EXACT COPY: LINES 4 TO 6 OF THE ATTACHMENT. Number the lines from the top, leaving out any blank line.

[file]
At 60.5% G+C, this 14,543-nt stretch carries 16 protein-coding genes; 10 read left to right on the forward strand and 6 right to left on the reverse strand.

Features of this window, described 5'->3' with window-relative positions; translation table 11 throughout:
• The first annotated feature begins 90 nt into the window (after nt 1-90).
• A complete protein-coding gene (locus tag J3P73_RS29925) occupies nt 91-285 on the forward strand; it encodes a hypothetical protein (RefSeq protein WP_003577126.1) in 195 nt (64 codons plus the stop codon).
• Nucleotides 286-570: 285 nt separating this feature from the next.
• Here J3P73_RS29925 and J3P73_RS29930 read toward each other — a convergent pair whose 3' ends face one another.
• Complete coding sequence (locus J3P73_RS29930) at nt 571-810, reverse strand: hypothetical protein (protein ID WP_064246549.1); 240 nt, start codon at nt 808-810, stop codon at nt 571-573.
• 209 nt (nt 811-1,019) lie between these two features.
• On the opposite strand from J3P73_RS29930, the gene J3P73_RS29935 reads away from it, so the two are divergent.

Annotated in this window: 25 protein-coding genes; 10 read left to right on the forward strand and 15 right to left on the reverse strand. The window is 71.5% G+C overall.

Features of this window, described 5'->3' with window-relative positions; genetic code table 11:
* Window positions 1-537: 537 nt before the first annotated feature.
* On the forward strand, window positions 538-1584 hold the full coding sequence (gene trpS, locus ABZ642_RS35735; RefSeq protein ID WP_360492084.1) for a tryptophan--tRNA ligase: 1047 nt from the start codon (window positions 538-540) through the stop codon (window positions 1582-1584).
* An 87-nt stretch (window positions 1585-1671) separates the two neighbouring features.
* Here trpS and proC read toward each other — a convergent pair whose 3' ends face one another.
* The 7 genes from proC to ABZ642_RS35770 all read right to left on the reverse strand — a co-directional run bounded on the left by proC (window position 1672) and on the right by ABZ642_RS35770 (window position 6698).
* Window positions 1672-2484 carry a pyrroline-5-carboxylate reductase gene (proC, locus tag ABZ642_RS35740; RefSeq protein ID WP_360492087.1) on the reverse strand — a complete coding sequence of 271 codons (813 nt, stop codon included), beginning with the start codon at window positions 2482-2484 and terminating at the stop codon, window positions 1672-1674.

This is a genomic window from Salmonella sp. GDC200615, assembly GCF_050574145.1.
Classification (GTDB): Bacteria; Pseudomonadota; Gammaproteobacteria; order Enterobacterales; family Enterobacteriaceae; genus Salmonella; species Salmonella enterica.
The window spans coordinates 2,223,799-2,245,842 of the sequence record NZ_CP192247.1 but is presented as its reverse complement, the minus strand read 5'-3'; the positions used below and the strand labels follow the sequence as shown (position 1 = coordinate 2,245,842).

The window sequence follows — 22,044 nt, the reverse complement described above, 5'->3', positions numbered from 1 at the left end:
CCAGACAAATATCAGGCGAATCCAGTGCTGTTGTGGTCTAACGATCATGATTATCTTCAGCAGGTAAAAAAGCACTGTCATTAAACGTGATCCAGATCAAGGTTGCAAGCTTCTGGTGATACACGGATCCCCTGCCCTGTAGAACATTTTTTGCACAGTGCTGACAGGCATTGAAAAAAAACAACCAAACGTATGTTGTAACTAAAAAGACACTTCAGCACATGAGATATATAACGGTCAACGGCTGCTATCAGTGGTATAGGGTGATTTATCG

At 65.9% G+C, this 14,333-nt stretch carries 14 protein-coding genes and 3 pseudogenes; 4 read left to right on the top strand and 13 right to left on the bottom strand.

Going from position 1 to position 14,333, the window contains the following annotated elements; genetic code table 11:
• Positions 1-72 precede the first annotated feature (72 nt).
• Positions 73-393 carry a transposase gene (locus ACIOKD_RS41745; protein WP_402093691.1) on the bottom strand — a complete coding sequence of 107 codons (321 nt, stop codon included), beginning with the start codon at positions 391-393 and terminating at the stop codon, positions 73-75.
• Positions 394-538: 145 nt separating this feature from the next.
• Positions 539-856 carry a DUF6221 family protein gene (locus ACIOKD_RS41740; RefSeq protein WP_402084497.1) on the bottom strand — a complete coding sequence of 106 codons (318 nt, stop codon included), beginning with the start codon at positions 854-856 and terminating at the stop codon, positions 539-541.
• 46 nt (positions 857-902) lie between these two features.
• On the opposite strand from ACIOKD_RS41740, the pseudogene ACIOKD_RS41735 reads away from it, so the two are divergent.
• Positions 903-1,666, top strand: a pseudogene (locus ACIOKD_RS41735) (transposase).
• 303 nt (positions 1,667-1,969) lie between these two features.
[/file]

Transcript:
• A complete protein-coding gene (locus tag J3P73_RS29925) occupies nt 91-285 on the forward strand; it encodes a hypothetical protein (RefSeq protein WP_003577126.1) in 195 nt (64 codons plus the stop codon).
• Nucleotides 286-570: 285 nt separating this feature from the next.
• Here J3P73_RS29925 and J3P73_RS29930 read toward each other — a convergent pair whose 3' ends face one another.